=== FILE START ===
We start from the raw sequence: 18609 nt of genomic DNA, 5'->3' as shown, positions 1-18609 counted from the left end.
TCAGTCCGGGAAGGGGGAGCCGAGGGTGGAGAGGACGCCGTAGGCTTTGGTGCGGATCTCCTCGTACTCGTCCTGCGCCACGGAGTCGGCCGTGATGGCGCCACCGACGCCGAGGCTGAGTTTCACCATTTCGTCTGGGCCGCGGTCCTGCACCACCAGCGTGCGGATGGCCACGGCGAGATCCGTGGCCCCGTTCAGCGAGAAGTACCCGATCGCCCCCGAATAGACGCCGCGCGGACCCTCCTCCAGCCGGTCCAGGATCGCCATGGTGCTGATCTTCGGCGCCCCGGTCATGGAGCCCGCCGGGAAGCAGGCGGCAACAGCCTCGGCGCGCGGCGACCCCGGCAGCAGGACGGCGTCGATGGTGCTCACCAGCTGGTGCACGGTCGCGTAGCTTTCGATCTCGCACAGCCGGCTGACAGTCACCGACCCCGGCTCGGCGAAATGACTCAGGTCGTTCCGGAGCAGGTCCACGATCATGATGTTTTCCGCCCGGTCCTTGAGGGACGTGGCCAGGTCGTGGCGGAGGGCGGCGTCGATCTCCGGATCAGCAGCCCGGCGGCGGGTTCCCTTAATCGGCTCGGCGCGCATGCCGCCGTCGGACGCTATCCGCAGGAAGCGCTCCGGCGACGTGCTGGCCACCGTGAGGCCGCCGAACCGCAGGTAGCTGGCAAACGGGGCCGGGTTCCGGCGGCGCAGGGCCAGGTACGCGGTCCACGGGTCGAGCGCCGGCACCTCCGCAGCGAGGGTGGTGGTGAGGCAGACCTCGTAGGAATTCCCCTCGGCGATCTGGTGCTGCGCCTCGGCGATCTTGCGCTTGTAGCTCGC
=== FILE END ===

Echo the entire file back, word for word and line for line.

We start from the raw sequence: 18609 nt of genomic DNA, 5'->3' as shown, positions 1-18609 counted from the left end.
TCAGTCCGGGAAGGGGGAGCCGAGGGTGGAGAGGACGCCGTAGGCTTTGGTGCGGATCTCCTCGTACTCGTCCTGCGCCACGGAGTCGGCCGTGATGGCGCCACCGACGCCGAGGCTGAGTTTCACCATTTCGTCTGGGCCGCGGTCCTGCACCACCAGCGTGCGGATGGCCACGGCGAGATCCGTGGCCCCGTTCAGCGAGAAGTACCCGATCGCCCCCGAATAGACGCCGCGCGGACCCTCCTCCAGCCGGTCCAGGATCGCCATGGTGCTGATCTTCGGCGCCCCGGTCATGGAGCCCGCCGGGAAGCAGGCGGCAACAGCCTCGGCGCGCGGCGACCCCGGCAGCAGGACGGCGTCGATGGTGCTCACCAGCTGGTGCACGGTCGCGTAGCTTTCGATCTCGCACAGCCGGCTGACAGTCACCGACCCCGGCTCGGCGAAATGACTCAGGTCGTTCCGGAGCAGGTCCACGATCATGATGTTTTCCGCCCGGTCCTTGAGGGACGTGGCCAGGTCGTGGCGGAGGGCGGCGTCGATCTCCGGATCAGCAGCCCGGCGGCGGGTTCCCTTAATCGGCTCGGCGCGCATGCCGCCGTCGGACGCTATCCGCAGGAAGCGCTCCGGCGACGTGCTGGCCACCGTGAGGCCGCCGAACCGCAGGTAGCTGGCAAACGGGGCCGGGTTCCGGCGGCGCAGGGCCAGGTACGCGGTCCACGGGTCGAGCGCCGGCACCTCCGCAGCGAGGGTGGTGGTGAGGCAGACCTCGTAGGAATTCCCCTCGGCGATCTGGTGCTGCGCCTCGGCGATCTTGCGCTTGTAGCTCGC